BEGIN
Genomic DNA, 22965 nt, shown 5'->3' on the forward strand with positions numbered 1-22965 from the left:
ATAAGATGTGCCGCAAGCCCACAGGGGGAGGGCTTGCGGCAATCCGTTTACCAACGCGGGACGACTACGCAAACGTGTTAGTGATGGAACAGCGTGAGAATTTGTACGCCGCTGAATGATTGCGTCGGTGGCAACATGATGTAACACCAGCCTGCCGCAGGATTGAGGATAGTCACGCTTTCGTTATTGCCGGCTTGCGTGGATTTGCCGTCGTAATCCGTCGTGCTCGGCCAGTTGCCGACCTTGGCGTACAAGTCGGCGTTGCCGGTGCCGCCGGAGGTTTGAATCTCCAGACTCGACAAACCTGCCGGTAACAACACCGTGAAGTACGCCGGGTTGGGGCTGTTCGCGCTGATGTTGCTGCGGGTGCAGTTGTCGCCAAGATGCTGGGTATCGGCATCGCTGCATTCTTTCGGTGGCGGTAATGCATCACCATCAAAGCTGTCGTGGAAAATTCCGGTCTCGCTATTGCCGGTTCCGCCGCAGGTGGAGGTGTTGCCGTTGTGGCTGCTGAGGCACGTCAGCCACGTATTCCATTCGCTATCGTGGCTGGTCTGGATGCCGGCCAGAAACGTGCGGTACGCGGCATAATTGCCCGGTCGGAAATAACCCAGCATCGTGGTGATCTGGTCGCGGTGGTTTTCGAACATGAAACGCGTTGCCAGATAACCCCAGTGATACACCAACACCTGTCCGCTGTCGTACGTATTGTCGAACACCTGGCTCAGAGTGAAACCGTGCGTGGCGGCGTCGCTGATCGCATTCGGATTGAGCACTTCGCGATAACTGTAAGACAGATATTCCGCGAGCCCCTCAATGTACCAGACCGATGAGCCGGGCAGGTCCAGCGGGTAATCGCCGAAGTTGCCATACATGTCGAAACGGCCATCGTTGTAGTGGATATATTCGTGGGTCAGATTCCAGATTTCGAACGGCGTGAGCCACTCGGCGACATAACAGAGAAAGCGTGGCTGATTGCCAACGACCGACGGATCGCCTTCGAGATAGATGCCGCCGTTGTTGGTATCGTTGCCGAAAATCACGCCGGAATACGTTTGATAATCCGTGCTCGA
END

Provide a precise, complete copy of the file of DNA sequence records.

Genomic DNA, 22965 nt, shown 5'->3' on the forward strand with positions numbered 1-22965 from the left:
ATAAGATGTGCCGCAAGCCCACAGGGGGAGGGCTTGCGGCAATCCGTTTACCAACGCGGGACGACTACGCAAACGTGTTAGTGATGGAACAGCGTGAGAATTTGTACGCCGCTGAATGATTGCGTCGGTGGCAACATGATGTAACACCAGCCTGCCGCAGGATTGAGGATAGTCACGCTTTCGTTATTGCCGGCTTGCGTGGATTTGCCGTCGTAATCCGTCGTGCTCGGCCAGTTGCCGACCTTGGCGTACAAGTCGGCGTTGCCGGTGCCGCCGGAGGTTTGAATCTCCAGACTCGACAAACCTGCCGGTAACAACACCGTGAAGTACGCCGGGTTGGGGCTGTTCGCGCTGATGTTGCTGCGGGTGCAGTTGTCGCCAAGATGCTGGGTATCGGCATCGCTGCATTCTTTCGGTGGCGGTAATGCATCACCATCAAAGCTGTCGTGGAAAATTCCGGTCTCGCTATTGCCGGTTCCGCCGCAGGTGGAGGTGTTGCCGTTGTGGCTGCTGAGGCACGTCAGCCACGTATTCCATTCGCTATCGTGGCTGGTCTGGATGCCGGCCAGAAACGTGCGGTACGCGGCATAATTGCCCGGTCGGAAATAACCCAGCATCGTGGTGATCTGGTCGCGGTGGTTTTCGAACATGAAACGCGTTGCCAGATAACCCCAGTGATACACCAACACCTGTCCGCTGTCGTACGTATTGTCGAACACCTGGCTCAGAGTGAAACCGTGCGTGGCGGCGTCGCTGATCGCATTCGGATTGAGCACTTCGCGATAACTGTAAGACAGATATTCCGCGAGCCCCTCAATGTACCAGACCGATGAGCCGGGCAGGTCCAGCGGGTAATCGCCGAAGTTGCCATACATGTCGAAACGGCCATCGTTGTAGTGGATATATTCGTGGGTCAGATTCCAGATTTCGAACGGCGTGAGCCACTCGGCGACATAACAGAGAAAGCGTGGCTGATTGCCAACGACCGACGGATCGCCTTCGAGATAGATGCCGCCGTTGTTGGTATCGTTGCCGAAAATCACGCCGGAATACGTTTGATAATCCGTGCTCGA